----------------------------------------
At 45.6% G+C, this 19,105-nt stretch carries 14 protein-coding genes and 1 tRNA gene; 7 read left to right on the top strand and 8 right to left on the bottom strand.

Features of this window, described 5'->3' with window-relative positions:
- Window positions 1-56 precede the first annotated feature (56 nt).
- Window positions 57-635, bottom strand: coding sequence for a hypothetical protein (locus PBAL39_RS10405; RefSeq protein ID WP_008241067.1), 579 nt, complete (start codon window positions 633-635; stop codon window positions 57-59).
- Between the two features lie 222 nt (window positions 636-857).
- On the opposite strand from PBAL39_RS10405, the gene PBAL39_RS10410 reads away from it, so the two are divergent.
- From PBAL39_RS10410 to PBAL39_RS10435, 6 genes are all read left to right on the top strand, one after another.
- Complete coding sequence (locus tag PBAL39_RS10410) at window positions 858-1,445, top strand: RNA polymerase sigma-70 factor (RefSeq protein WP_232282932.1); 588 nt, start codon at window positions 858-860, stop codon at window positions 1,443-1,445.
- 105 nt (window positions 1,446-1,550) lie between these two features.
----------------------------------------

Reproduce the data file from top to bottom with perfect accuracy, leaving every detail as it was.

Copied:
At 45.6% G+C, this 19,105-nt stretch carries 14 protein-coding genes and 1 tRNA gene; 7 read left to right on the top strand and 8 right to left on the bottom strand.

Features of this window, described 5'->3' with window-relative positions:
- Window positions 1-56 precede the first annotated feature (56 nt).
- Window positions 57-635, bottom strand: coding sequence for a hypothetical protein (locus PBAL39_RS10405; RefSeq protein ID WP_008241067.1), 579 nt, complete (start codon window positions 633-635; stop codon window positions 57-59).
- Between the two features lie 222 nt (window positions 636-857).
- On the opposite strand from PBAL39_RS10405, the gene PBAL39_RS10410 reads away from it, so the two are divergent.
- From PBAL39_RS10410 to PBAL39_RS10435, 6 genes are all read left to right on the top strand, one after another.
- Complete coding sequence (locus tag PBAL39_RS10410) at window positions 858-1,445, top strand: RNA polymerase sigma-70 factor (RefSeq protein WP_232282932.1); 588 nt, start codon at window positions 858-860, stop codon at window positions 1,443-1,445.
- 105 nt (window positions 1,446-1,550) lie between these two features.